Under Baird’s Private Investment Management (PIM) program, Poitras and Wholey’s “Huskie Investment Partners” model portfolio products offer a series of “real money” options, not hypothetical models. These portfolios are managed directly by Wholey and Poitras, who have personal capital invested in each portfolio. Poitras manages the fixed income side of the portfolios, while Wholey manages the equities, or stock, side.
“We think the fact that we manage our money in the same way we manage our clients’ money is very rare,” Wholey says. “It’s not common to find an advisory team that invests their personal capital in exactly the same way as they invest their clients’ capital. Our needs are completely aligned with that of our clients.”
The pair agrees that understanding people and developing trusting relationships—two skills they first began honing at Frank’s Finer Foods—is at the core of their work.
“Just this morning,” Wholey said, “a daughter of a client I’ve had since the 1980s came to see me. Her father passed away about a month ago, and she came to start the financial planning process for her own family. We talked about what investments they have, whether they have written wills, whether they have assigned healthcare power of attorney, and it’s our job to make sure they have all those things in place. It’s very rewarding that we have these second- and third-generation relationships with our clients.”
Now, as veterans in the industry, Poitras and Wholey are excited about giving back to the next generation of financial advisors. Having built up the team to include an additional four younger advisors, they’re looking to hand over their business to a vibrant new generation.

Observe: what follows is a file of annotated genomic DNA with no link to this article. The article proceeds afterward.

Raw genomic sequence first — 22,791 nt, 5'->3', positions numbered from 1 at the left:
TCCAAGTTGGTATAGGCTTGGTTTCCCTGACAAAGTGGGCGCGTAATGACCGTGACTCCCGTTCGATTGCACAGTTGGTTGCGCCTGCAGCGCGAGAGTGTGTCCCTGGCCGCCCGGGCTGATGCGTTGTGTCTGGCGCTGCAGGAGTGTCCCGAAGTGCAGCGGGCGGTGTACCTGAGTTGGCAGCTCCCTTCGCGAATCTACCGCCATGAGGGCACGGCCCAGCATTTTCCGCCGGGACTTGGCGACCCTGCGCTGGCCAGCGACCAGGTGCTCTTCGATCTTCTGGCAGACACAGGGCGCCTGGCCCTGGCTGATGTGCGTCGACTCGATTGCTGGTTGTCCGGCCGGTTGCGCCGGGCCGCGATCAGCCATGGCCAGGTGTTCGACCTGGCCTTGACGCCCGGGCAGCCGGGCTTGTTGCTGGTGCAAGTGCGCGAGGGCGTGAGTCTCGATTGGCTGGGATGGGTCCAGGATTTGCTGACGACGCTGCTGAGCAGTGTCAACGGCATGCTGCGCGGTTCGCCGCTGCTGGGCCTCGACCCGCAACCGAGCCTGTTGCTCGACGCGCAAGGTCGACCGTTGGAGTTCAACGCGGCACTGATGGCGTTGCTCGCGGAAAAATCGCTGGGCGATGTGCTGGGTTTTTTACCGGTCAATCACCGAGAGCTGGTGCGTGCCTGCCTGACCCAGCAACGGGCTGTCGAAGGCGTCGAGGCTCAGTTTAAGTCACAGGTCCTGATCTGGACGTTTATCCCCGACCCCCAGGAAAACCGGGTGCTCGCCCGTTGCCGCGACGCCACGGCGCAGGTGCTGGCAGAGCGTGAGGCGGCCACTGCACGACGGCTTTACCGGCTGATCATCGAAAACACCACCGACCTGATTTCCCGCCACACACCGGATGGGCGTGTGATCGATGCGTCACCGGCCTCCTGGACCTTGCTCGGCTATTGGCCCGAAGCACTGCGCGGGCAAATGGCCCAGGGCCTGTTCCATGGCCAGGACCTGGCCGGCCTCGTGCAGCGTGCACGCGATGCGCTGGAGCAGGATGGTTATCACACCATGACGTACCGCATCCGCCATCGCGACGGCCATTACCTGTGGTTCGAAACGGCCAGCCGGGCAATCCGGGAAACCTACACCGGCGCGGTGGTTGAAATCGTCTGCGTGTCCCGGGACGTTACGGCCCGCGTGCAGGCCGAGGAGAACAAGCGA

“Look, we have no plans to retire, and we’d like to work forever, but that’s not feasible,” Wholey said with a laugh. “So, instead, we’d like to transition our business and introduce our clients, and the children of our clients, to our young partners. Dave and I have been so grateful throughout our career for people who took an interest in us, who were so generous with time and advice as we came up through the ranks. We want to do that, too. We’re committed to helping launch marvelous careers.”
This will be another step these friends take together, as with so much of their shared careers.
“We’re friends. Our wives are friends. For me, when you have a good partnership, it works very well for everyone involved,” Poitras said. “I think it’s somewhat special, and there are very few days when I don’t look forward to walking through the door and getting to work.”
Wholey agrees wholeheartedly, remembering how far the two stock boys have come.
“I have four sisters, and Dave’s the little brother I never had,” he said. “It’s been fantastic coming to work every day because I get to work with my best friend.”